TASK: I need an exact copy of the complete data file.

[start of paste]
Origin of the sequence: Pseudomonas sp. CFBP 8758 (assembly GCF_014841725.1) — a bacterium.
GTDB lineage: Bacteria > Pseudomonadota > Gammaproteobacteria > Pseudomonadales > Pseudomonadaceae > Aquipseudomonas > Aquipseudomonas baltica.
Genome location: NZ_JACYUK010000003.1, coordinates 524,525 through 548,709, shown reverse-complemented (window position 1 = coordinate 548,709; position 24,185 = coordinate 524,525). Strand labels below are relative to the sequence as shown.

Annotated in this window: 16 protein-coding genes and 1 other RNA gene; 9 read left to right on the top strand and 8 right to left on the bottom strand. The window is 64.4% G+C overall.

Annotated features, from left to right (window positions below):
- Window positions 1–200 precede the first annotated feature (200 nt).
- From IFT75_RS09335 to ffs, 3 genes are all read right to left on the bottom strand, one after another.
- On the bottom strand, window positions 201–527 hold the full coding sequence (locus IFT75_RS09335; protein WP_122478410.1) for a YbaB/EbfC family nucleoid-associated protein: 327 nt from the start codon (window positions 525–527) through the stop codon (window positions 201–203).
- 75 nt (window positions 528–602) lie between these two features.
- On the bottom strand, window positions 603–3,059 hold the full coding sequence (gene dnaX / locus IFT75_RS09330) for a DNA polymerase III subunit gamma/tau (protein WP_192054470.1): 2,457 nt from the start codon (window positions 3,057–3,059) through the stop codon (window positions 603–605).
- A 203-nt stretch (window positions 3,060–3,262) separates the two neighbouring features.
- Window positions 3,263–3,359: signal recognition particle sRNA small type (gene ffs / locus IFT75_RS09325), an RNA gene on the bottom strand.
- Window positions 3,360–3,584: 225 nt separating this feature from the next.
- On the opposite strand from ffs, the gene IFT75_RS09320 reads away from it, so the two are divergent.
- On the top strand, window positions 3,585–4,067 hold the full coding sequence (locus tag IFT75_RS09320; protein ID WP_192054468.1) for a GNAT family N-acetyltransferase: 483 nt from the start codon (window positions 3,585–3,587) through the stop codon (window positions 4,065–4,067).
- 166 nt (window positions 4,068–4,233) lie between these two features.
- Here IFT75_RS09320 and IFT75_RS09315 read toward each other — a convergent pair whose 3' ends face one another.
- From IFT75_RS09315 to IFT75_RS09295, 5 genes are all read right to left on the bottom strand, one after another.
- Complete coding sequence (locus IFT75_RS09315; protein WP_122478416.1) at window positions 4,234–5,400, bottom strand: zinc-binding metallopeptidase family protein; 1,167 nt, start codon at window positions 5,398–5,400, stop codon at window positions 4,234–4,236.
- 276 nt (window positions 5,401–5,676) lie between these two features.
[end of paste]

Origin of the sequence: Pseudomonas sp. CFBP 8758 (assembly GCF_014841725.1) — a bacterium.
GTDB lineage: Bacteria > Pseudomonadota > Gammaproteobacteria > Pseudomonadales > Pseudomonadaceae > Aquipseudomonas > Aquipseudomonas baltica.
Genome location: NZ_JACYUK010000003.1, coordinates 524,525 through 548,709, shown reverse-complemented (window position 1 = coordinate 548,709; position 24,185 = coordinate 524,525). Strand labels below are relative to the sequence as shown.

Annotated in this window: 16 protein-coding genes and 1 other RNA gene; 9 read left to right on the top strand and 8 right to left on the bottom strand. The window is 64.4% G+C overall.

Annotated features, from left to right (window positions below):
- Window positions 1–200 precede the first annotated feature (200 nt).
- From IFT75_RS09335 to ffs, 3 genes are all read right to left on the bottom strand, one after another.
- On the bottom strand, window positions 201–527 hold the full coding sequence (locus IFT75_RS09335; protein WP_122478410.1) for a YbaB/EbfC family nucleoid-associated protein: 327 nt from the start codon (window positions 525–527) through the stop codon (window positions 201–203).
- 75 nt (window positions 528–602) lie between these two features.
- On the bottom strand, window positions 603–3,059 hold the full coding sequence (gene dnaX / locus IFT75_RS09330) for a DNA polymerase III subunit gamma/tau (protein WP_192054470.1): 2,457 nt from the start codon (window positions 3,057–3,059) through the stop codon (window positions 603–605).
- A 203-nt stretch (window positions 3,060–3,262) separates the two neighbouring features.
- Window positions 3,263–3,359: signal recognition particle sRNA small type (gene ffs / locus IFT75_RS09325), an RNA gene on the bottom strand.
- Window positions 3,360–3,584: 225 nt separating this feature from the next.
- On the opposite strand from ffs, the gene IFT75_RS09320 reads away from it, so the two are divergent.
- On the top strand, window positions 3,585–4,067 hold the full coding sequence (locus tag IFT75_RS09320; protein ID WP_192054468.1) for a GNAT family N-acetyltransferase: 483 nt from the start codon (window positions 3,585–3,587) through the stop codon (window positions 4,065–4,067).
- 166 nt (window positions 4,068–4,233) lie between these two features.
- Here IFT75_RS09320 and IFT75_RS09315 read toward each other — a convergent pair whose 3' ends face one another.
- From IFT75_RS09315 to IFT75_RS09295, 5 genes are all read right to left on the bottom strand, one after another.
- Complete coding sequence (locus IFT75_RS09315; protein WP_122478416.1) at window positions 4,234–5,400, bottom strand: zinc-binding metallopeptidase family protein; 1,167 nt, start codon at window positions 5,398–5,400, stop codon at window positions 4,234–4,236.
- 276 nt (window positions 5,401–5,676) lie between these two features.